I did something else with the previous post about writing, which you might see at a later time. But for now, I'd just like to offer a few comments and links to my new creative writing blog, as well as a post here about attachment. For those of you who have an interest, I have posted the following over at Creative Writing the Dharma:
*a poem about second language learning
from my early days as a Zen student
*an essay about medieval maps, the painter Vermeer, imagination, and Europe.
* and a short prose poem.
Now, let's take a look at some comments from Dean's current blog post on The Mindful Moment. About his 16 month old son, he writes:
The process of attachment, in seeing him do this, is really quite interesting. If I spot him before he makes his way over to the TV remote and remove it before he arrives he's not too upset. He'll just stand this a little disappointed look on his face and watch you walk away with this prize. If I get to it when he's already hovering over it he'll cry a little that something so close to his grasp was taken away. If I'm too late and he gets hold of it the level of emotional angst he'll experience will be proportional to how long he's had hold of it. If only for a second then not too bad. If he had it for 10 seconds or more then he'll let us know he's upset that we've taken it away.
But isn't this something we all do? I see people craving after their iPad's or iPhones (or whatever it is they desire) and if the deal falls through they are a bit disappointed. If we get our hands on it however and it gets stolen we'll wail and cry much like my son. Even as adults we do the same thing!! Our level of suffering is in proportion to our level of attachment.
This last line is most interesting to me. It gets at the way in which, for example, the habits we have for a long time are the hardest to break. For example, the fact that I sometimes bite my nails in response to stress and/or anxiety. This is an old, old habit of mine, dating back to childhood. And even though it's not as strong as it used to be, it's rare that my finger nails make it a month without being chomped on, at least a little bit.
But habits are just one kind of attachment. Or one way to describe how we might attach to someone or something. Lately, I have experienced a lot of opportunities to pay attention to attachments around identity. Honestly, they seem almost endless. Just when there is a letting go that happens, and some relief seems to come, right behind it another narrative comes flaring up in an effort to fill the gap. This isn't a terrible thing; it's just how it is.
Dean talks in his post about pushing beyond the boundaries you've created in your life. How the attachments to a certain way of living limited him and how he's been making some conscious effort to shift that. Right effort has really been on my mind lately, especially given that I had spent much of the past several years living a busy, sometimes in overdrive life, and now am in a period that's quite the opposite.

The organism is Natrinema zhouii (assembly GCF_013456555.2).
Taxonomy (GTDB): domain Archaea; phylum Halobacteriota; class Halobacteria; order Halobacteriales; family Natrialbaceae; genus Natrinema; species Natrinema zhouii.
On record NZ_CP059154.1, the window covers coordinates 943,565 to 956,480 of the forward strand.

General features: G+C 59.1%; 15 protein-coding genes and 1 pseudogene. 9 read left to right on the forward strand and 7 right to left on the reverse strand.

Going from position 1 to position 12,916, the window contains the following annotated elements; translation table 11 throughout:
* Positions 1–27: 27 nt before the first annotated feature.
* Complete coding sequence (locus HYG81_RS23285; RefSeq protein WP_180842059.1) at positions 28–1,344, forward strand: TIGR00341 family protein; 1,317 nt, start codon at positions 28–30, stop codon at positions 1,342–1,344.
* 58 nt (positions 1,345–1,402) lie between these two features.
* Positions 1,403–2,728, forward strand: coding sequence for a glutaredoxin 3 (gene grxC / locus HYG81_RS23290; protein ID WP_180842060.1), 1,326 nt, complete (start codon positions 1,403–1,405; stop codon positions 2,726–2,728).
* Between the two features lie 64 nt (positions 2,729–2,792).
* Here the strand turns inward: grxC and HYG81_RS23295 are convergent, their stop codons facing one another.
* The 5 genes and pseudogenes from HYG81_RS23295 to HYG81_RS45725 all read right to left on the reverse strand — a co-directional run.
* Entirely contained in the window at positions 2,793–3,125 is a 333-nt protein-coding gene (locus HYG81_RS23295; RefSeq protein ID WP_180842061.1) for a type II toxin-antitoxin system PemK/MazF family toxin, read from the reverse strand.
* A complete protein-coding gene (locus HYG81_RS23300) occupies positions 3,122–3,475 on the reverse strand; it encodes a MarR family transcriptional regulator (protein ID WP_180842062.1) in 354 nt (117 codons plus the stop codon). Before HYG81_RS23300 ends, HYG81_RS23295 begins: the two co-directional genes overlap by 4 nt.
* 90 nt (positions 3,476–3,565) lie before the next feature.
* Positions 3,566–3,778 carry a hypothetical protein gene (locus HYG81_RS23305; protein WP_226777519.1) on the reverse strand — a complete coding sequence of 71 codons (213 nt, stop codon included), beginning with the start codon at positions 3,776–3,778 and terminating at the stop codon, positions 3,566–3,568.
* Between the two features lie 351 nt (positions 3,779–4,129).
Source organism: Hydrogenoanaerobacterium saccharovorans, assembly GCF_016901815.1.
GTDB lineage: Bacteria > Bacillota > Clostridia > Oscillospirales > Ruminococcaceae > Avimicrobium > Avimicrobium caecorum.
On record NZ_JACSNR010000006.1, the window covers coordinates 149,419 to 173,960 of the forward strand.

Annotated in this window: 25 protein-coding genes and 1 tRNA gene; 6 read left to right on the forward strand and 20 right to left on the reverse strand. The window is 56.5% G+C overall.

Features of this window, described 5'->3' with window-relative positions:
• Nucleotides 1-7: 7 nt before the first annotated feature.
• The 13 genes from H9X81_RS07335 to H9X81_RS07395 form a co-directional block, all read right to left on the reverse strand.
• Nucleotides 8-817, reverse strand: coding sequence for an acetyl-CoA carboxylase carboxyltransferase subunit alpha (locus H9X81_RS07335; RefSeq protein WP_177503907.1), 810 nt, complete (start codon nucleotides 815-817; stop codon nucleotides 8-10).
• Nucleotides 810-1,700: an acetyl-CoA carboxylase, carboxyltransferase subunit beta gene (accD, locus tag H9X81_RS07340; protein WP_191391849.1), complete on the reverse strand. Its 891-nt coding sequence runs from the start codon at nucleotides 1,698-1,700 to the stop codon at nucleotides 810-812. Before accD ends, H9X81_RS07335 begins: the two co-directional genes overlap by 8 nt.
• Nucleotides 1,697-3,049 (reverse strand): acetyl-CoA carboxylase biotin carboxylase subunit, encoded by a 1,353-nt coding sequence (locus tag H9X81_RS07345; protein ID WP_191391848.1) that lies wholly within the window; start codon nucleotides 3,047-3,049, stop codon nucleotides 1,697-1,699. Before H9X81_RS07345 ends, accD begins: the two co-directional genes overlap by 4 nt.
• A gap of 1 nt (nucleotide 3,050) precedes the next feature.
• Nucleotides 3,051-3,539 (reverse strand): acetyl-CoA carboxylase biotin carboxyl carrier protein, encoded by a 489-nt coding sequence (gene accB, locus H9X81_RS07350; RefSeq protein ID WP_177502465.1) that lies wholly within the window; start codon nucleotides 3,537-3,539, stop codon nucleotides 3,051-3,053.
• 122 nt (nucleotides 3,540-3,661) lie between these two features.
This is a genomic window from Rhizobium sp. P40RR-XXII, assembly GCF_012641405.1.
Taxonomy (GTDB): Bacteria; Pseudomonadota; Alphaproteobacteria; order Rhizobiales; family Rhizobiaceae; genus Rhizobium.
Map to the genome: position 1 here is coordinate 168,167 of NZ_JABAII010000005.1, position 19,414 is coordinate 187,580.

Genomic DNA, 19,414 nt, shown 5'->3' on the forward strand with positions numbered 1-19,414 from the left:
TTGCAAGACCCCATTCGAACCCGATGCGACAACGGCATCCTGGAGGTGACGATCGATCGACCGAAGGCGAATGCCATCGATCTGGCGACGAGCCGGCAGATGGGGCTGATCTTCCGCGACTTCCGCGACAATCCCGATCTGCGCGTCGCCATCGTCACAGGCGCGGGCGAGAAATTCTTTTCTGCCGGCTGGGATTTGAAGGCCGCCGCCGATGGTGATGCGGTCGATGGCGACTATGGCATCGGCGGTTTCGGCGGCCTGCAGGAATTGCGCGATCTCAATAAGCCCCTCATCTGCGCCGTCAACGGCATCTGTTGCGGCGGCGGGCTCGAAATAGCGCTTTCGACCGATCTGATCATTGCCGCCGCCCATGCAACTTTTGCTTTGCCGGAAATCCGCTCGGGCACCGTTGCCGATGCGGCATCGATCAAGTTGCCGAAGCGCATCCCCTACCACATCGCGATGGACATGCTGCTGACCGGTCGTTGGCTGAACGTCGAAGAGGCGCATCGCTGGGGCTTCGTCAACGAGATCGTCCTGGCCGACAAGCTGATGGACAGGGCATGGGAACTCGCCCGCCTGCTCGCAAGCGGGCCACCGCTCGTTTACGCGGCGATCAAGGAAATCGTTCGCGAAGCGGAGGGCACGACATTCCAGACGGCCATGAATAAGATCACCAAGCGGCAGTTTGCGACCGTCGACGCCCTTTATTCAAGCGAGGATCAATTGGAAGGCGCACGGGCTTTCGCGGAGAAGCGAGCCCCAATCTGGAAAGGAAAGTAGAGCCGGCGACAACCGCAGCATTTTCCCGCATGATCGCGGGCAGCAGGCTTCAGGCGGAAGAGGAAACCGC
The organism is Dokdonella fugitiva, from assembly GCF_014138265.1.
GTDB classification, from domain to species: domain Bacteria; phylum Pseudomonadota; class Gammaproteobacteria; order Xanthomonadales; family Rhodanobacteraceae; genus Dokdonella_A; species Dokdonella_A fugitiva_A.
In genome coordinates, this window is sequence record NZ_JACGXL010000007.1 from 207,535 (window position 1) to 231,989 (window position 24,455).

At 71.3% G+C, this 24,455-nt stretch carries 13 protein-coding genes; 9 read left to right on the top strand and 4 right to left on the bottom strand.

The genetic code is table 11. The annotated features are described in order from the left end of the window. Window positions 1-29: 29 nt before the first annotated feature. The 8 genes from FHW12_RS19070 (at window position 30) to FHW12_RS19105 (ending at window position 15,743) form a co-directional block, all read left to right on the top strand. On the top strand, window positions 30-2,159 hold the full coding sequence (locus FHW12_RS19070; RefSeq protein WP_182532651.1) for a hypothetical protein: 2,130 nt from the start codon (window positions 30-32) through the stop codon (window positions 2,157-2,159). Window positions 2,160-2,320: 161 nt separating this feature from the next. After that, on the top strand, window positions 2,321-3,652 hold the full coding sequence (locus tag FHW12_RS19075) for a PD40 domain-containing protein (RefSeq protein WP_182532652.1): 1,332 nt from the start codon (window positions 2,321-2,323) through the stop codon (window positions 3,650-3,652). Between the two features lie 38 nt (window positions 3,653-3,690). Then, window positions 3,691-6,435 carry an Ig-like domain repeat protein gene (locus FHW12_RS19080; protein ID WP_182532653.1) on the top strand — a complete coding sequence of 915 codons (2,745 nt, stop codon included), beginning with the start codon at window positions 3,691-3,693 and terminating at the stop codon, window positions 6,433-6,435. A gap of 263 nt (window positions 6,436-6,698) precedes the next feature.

Attachment to spiritual teachings, rituals, and methods are pretty common. And I think as such, it's probably a good idea to go against the grain of whatever it is you hold precious once in awhile, to check that attachment. What's this have to do with Right Effort?
Here is a traditional set of teachings from the Maha-cattarisaka Sutta: The Great Forty:
Abandoning the wrong factors of the path
"One tries to abandon wrong view & to enter into right view: This is one's right effort...
"One tries to abandon wrong resolve & to enter into right resolve: This is one's right effort...
"One tries to abandon wrong speech & to enter into right speech: This is one's right effort...
"One tries to abandon wrong action & to enter into right action: This is one's right effort...
"One tries to abandon wrong livelihood & to enter into right livelihood: This is one's right effort."
All good stuff I'd say. And yet how easy it is to get hung up on "right" and "wrong," trying to maintain some sort of purity. If your like me, you probably have had some of that "good Buddhist" story running through your head. It's insidious. And if you have a whole community of people running that narrative, then it's doubly reinforced for each member.
So, what would it be like to deliberately enter into say "wrong speech" or "wrong action," not to be contrary, but to notice attachments to being seen as a good practitioner? For most of the past two years, I have been skipping out on retreat practice. The reasons behind this are a mixed bag, but lately it has occurred to me that doing meditation retreats is something that some Buddhist communities - including my own - view as part of being a dedicated practitioner. Dedicated is really just another word for "good" when you look at it closely. And I've noticed the tension I have experienced around this issue - how I sometimes get hooked on what my fellow dharma brothers and sisters are thinking about my absence from retreat practice. It's kind of silly when I think about it - wanting to be "seen" as a "good student" - because in the end, it's really not about that at all. Being respected and elevated within a community doesn't mean squat when it comes to breaking through greed, hatred, and ignorance. But it's so easy to forget that when you've spent much of your life trying to be liked and cared for by others.